A Collaboration with the University of Pittsburgh

INTERPOL president resigns amid South Africa corruption charges

[JURIST] Chief of the South African Police Services Jackie Selebi [official profile] resigned as president of INTERPOL [official website] on Sunday, in the wake of news that the National Prosecuting Authority (NPA) [official website] of South Africa would be filing charges of corruption [JURIST report] against him. In his brief letter of resignation [PDF text], Selebi wrote that he did not want the charges against him to tarnish INTERPOL's reputation, and a media release [text] from the global police group quoted INTERPOL's secretary general Robert Noble [official profile] defending Selebi and the organization:

Based on my experience of working with Mr Selebi in his capacity as Delegate, Vice President and ultimately President of the organization, he has always conducted himself and acted in a way to enhance global security and police co-operation worldwide... Corruption is one of the most serious offences that any police official can be accused of and INTERPOL has taken a number of significant steps to help law enforcement in our member countries investigate and fight this type of crime... INTERPOL believes that any such allegations should be prosecuted thoroughly, and the proper manner is for charges to be brought promptly before a court of law and not through media leaks and speculation.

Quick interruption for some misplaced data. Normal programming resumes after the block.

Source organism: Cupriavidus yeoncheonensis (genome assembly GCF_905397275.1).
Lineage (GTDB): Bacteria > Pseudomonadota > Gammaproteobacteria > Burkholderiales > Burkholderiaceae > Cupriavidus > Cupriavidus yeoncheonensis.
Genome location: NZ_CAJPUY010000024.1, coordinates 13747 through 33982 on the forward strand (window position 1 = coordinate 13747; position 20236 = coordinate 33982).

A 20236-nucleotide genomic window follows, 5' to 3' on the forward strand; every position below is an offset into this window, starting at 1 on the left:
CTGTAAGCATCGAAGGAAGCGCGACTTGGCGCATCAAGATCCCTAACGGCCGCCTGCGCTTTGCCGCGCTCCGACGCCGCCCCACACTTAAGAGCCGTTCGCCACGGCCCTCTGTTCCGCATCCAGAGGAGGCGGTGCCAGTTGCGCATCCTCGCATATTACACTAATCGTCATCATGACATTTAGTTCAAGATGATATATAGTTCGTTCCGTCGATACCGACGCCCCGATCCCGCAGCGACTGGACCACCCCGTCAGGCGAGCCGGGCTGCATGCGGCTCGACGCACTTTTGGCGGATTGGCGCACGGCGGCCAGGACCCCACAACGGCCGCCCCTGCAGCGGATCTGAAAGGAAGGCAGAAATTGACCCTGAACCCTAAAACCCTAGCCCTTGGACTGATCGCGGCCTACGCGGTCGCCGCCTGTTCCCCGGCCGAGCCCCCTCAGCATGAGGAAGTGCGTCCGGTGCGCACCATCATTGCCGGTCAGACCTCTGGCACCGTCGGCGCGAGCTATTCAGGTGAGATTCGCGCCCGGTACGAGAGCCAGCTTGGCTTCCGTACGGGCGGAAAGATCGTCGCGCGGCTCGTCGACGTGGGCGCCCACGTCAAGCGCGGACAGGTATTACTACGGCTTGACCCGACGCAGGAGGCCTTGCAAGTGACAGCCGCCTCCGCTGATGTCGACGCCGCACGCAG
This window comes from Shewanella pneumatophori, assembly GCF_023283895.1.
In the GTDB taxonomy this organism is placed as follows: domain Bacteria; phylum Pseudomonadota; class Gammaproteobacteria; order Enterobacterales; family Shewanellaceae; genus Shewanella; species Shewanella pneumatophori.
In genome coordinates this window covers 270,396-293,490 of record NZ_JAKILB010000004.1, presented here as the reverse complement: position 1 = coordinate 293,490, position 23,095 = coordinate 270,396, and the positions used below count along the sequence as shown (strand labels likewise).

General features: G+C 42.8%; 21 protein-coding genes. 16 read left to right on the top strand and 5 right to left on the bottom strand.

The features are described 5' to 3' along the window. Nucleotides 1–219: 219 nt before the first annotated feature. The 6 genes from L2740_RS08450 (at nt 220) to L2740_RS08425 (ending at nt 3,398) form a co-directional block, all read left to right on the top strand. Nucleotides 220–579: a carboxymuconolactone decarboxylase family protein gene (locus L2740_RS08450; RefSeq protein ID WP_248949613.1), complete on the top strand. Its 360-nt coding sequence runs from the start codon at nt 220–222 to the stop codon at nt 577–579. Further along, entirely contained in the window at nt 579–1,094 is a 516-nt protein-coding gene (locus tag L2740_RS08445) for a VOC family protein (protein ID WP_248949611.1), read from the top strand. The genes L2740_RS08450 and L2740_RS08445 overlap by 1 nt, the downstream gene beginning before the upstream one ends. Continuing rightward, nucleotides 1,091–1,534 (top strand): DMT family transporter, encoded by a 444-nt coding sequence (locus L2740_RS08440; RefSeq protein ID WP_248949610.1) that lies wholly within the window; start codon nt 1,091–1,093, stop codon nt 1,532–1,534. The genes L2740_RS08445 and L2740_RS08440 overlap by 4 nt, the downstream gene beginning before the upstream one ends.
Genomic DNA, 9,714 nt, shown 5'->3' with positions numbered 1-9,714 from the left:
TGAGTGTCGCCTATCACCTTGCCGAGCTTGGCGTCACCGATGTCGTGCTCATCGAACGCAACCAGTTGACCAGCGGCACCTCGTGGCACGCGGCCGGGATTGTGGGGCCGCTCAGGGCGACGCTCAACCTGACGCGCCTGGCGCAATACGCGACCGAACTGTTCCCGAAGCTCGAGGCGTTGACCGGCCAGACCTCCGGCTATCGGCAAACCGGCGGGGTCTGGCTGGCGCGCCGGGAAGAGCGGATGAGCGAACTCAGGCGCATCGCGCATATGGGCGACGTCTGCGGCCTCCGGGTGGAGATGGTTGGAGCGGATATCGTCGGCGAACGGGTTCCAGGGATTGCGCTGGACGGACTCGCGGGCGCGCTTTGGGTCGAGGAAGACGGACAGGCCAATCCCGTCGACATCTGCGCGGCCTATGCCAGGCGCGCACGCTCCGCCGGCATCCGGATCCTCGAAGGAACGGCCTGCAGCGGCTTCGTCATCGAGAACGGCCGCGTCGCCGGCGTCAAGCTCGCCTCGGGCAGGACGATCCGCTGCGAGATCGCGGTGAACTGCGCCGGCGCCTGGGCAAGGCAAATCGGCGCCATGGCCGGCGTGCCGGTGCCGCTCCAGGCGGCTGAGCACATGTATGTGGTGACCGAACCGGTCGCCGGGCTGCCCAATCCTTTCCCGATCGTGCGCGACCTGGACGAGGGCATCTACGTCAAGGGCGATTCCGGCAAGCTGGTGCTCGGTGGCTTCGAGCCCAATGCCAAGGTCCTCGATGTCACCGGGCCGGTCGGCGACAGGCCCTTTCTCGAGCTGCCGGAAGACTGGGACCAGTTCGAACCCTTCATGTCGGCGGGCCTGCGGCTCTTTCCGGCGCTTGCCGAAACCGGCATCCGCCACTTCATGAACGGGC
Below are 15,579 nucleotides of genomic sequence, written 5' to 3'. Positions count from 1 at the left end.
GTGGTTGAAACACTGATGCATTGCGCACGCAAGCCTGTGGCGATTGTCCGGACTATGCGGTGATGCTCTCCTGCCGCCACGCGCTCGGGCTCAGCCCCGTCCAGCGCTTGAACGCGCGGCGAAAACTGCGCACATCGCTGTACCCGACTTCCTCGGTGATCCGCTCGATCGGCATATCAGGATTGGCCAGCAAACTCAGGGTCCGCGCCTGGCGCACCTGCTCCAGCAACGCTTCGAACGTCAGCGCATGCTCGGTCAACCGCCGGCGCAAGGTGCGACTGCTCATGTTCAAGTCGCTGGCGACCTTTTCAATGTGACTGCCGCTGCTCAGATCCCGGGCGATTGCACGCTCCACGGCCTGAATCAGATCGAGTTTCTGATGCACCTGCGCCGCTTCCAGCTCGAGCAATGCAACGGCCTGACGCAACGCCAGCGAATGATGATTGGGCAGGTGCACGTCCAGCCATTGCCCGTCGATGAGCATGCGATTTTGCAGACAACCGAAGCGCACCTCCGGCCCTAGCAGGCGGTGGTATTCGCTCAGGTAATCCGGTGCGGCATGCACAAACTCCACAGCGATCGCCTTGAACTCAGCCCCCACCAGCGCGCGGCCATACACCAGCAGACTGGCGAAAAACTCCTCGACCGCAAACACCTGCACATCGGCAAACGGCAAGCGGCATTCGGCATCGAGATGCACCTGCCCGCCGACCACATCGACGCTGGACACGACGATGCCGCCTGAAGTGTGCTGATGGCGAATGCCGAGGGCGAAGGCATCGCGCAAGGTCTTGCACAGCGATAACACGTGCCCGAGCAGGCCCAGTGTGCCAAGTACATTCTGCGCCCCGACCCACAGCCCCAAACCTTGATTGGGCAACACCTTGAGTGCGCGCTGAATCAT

Selebi is alleged to have to received $170,000 from Glenn Agliotti [Mail and Guardian report], a convicted drug smuggler suspected of involvement in the murder of South African mining head Brett Keeble. The NPA has also said that Selebi had turned a blind eye to Agliotti's drug trafficking, and that he had warned Agliotti that he was a identified in the Keeble murder investigation. Selebi has denied any wrongdoing and has unsuccessfully tried to block the charges from being filed in court. BBC News has more. AP has additional coverage.

About Paper Chase

Paper Chase is JURIST's real-time legal news service, powered by a team of 30 law student reporters and editors led by law professor Bernard Hibbitts at the University of Pittsburgh School of Law. As an educational service, Paper Chase is dedicated to presenting important legal news and materials rapidly, objectively and intelligibly in an accessible format.

© Copyright JURIST Legal News and Research Services, Inc., 2013.